Health & Medicine - Posted by Vanessa Coppard-Queensland on Wednesday, January 9, 2013 16:06 - 0 Comments
Abused kids face long list of health risks
U. QUEENSLAND (AUS) — Adults who were abused and neglected—physically and emotionally—as children may be at higher risk for mental health problems, drug use, and sexually transmitted infections.
Researchers reviewed all published studies that included health outcomes for individuals who had been physically or emotionally abused, or neglected in childhood
Most of the 124 studies included in their analysis were from high income countries (Western Europe, North America, Australia, and New Zealand) but only 16 studies used a prospective design in which researchers followed abused or neglected children over time to identify later health outcomes. Their findings are published in the online journal PLOS Medicine.
The researchers established a link between anxiety disorders, drug abuse, and suicidal behavior and childhood abuse.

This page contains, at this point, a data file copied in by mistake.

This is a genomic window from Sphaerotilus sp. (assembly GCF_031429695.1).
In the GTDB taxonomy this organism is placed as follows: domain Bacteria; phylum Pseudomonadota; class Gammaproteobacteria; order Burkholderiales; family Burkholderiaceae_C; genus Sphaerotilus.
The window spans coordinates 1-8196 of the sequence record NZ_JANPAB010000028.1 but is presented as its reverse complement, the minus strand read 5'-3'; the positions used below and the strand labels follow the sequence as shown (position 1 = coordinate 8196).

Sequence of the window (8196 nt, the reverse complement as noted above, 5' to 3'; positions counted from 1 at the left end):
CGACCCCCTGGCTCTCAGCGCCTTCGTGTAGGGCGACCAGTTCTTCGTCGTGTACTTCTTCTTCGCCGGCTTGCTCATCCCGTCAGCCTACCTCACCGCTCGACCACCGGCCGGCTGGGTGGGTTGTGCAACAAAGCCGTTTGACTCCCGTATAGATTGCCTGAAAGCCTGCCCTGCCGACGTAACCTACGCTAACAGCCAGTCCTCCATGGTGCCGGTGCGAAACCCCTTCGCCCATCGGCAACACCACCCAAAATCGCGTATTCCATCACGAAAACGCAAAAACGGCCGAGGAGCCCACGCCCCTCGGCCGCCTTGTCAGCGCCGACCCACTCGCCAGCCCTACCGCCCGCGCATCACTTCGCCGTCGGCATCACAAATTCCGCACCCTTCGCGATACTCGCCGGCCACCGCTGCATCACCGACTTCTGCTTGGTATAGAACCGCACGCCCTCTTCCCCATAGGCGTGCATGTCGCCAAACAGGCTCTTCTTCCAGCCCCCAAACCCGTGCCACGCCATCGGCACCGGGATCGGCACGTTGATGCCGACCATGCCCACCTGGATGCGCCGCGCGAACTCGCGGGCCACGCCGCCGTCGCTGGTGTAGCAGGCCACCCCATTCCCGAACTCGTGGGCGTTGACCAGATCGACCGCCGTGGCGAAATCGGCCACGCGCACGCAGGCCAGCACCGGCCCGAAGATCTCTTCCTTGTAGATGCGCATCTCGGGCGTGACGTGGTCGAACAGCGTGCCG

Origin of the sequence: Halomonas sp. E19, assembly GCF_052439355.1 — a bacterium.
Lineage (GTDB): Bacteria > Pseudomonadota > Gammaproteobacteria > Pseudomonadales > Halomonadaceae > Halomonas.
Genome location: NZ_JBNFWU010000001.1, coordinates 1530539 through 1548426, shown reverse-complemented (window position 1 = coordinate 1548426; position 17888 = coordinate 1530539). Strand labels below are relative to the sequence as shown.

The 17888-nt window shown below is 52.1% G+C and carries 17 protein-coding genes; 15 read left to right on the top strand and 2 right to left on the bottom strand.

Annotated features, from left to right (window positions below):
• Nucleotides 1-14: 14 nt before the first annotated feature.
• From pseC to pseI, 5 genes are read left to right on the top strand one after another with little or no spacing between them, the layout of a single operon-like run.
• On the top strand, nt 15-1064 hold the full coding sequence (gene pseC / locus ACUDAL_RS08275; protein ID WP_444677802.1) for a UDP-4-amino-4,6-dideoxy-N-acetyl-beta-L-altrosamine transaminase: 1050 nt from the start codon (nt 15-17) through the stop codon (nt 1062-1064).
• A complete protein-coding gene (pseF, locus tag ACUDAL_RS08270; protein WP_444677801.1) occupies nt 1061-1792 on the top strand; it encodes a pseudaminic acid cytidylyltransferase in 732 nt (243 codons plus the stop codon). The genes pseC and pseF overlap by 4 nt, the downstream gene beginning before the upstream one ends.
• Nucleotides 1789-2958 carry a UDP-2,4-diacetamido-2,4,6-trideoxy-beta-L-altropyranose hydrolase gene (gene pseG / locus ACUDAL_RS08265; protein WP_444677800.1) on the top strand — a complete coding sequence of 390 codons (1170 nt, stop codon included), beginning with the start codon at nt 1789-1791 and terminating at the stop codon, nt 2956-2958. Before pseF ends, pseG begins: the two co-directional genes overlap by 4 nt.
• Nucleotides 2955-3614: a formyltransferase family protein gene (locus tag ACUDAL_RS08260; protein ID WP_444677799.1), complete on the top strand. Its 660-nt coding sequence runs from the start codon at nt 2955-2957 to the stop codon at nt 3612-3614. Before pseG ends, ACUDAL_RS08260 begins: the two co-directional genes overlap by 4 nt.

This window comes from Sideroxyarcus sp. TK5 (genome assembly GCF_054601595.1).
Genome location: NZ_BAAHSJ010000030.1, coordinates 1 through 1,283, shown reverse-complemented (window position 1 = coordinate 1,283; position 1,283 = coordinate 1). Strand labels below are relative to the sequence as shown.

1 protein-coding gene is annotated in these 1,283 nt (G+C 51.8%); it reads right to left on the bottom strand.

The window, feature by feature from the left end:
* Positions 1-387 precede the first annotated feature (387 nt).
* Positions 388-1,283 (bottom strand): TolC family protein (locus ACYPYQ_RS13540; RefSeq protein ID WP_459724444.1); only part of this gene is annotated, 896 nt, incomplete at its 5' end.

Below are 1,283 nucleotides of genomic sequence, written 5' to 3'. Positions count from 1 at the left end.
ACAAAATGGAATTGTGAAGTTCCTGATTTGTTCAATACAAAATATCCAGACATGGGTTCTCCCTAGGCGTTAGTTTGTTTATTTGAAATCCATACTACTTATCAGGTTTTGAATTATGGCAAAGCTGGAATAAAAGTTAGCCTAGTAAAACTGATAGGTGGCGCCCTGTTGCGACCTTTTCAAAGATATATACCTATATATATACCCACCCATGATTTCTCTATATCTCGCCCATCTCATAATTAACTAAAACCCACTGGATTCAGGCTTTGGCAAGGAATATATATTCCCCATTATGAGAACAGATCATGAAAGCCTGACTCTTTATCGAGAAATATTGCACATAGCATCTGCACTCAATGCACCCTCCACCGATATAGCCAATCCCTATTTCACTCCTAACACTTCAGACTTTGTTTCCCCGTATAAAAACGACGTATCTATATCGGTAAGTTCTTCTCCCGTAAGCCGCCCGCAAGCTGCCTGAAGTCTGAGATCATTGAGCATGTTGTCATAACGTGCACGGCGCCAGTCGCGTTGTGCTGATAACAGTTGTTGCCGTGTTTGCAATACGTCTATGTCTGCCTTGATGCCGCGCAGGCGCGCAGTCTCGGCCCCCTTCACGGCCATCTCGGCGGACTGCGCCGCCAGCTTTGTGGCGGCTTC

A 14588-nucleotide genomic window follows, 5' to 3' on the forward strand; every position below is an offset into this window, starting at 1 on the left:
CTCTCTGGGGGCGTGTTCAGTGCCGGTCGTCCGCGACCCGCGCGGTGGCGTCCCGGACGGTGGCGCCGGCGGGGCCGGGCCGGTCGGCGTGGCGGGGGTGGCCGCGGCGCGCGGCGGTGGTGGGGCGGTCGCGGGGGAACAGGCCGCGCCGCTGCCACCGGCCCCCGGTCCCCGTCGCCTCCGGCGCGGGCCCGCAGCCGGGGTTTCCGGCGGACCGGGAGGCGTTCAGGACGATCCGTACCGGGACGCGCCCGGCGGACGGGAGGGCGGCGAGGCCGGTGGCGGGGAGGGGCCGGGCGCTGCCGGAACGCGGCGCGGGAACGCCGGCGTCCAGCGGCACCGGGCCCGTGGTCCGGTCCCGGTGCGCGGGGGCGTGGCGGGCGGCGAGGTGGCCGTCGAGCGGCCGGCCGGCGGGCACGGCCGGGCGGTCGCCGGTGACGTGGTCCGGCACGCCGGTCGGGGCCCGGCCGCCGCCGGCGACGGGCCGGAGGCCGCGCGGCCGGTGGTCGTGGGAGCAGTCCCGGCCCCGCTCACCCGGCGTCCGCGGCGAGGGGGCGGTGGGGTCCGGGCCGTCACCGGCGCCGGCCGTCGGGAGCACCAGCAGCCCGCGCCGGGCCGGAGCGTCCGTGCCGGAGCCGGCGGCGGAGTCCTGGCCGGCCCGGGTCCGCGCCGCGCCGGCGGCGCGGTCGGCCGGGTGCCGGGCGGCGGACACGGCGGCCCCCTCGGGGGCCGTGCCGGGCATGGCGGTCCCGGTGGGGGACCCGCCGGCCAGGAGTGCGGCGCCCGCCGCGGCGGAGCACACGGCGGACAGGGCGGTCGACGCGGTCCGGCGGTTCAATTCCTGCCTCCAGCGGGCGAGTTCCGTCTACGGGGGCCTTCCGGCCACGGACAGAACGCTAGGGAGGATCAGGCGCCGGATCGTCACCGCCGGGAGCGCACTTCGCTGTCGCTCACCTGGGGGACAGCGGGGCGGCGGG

Straight from the Source
They also found that children who had been maltreated had a higher risk of sexually transmitted infections and/or risky sexual behavior as adults than people who had not experienced abuse.
Those who were emotionally abused were about three times more likely to develop depression compared to adults who were not abused or neglected when they were young. Those who were physically abused or neglected also face an increased risk for depression.
Study leader Rosana Norman from the School of Population Health at the University of Queensland says the evidence suggests a causal relationship between non-sexual child maltreatment and a range of mental disorders.
She says the study confirms that all forms of child maltreatment should be considered important risks to health with a sizeable impact on major contributors to the burden of disease in all parts of the world.
“The awareness of the serious long-term consequences of child maltreatment should encourage better identification of those at risk and the development of effective interventions to protect children from violence,” Norman says.
Source: University of Queensland